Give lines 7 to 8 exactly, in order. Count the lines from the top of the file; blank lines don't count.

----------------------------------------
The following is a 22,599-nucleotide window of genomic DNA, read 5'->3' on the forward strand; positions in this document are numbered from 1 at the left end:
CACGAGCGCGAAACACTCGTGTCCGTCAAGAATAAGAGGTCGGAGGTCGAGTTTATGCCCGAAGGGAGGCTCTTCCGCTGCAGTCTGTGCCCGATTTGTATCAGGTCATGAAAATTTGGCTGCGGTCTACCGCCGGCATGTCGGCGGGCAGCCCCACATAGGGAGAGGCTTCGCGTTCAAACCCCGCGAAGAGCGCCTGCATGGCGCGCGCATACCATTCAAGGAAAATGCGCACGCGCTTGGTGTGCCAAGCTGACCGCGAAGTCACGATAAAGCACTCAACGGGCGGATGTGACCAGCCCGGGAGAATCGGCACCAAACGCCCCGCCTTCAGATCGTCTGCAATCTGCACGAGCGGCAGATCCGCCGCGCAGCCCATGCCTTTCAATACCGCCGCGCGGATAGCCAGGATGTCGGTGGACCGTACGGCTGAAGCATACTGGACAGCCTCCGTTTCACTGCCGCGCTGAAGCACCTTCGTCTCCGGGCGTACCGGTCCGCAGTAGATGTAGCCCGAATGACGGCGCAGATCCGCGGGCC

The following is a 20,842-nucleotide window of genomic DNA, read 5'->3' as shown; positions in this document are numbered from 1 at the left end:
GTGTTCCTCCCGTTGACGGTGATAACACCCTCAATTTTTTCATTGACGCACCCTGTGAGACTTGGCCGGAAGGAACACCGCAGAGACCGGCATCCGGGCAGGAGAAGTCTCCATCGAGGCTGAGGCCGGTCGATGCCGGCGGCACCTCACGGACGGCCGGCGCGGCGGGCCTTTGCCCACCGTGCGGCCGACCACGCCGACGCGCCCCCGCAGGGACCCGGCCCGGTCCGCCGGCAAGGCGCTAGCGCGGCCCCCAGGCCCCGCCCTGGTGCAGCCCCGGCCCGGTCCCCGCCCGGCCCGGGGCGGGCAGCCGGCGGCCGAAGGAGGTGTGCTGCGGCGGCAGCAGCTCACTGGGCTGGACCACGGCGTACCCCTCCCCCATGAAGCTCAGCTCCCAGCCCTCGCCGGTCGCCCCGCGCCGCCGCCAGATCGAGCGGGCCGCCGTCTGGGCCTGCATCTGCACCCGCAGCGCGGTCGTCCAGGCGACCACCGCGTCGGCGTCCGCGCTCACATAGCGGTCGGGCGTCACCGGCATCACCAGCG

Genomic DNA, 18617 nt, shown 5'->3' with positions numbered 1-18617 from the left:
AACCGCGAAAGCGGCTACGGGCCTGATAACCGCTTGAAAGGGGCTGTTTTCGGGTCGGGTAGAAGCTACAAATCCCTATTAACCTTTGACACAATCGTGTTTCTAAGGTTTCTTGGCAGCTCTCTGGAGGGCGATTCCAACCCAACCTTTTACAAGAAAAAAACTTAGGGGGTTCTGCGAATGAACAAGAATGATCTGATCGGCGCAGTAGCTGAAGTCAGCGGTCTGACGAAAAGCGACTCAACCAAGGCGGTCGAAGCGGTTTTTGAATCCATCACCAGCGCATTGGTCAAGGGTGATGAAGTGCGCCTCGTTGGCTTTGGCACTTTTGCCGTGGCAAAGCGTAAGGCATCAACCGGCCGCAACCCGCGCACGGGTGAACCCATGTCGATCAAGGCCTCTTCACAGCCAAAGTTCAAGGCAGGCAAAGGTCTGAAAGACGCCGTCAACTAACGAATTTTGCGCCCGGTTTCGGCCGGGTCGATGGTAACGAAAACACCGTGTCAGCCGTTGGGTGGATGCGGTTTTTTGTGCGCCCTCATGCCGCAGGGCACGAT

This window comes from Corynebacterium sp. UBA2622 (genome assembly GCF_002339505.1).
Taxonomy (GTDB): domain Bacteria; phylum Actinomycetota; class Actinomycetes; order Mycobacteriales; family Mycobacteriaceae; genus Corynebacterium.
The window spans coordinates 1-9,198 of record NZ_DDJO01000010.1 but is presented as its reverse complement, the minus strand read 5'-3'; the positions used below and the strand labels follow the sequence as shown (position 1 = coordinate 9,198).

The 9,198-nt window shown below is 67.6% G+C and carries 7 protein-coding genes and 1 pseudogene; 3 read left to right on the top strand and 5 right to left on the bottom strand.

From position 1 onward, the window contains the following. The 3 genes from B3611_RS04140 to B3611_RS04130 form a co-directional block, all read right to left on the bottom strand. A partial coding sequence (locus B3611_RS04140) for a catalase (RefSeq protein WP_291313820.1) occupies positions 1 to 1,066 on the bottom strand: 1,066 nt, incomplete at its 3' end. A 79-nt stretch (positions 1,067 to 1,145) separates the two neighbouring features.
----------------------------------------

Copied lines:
This window comes from Corynebacterium sp. UBA2622 (genome assembly GCF_002339505.1).
Taxonomy (GTDB): domain Bacteria; phylum Actinomycetota; class Actinomycetes; order Mycobacteriales; family Mycobacteriaceae; genus Corynebacterium.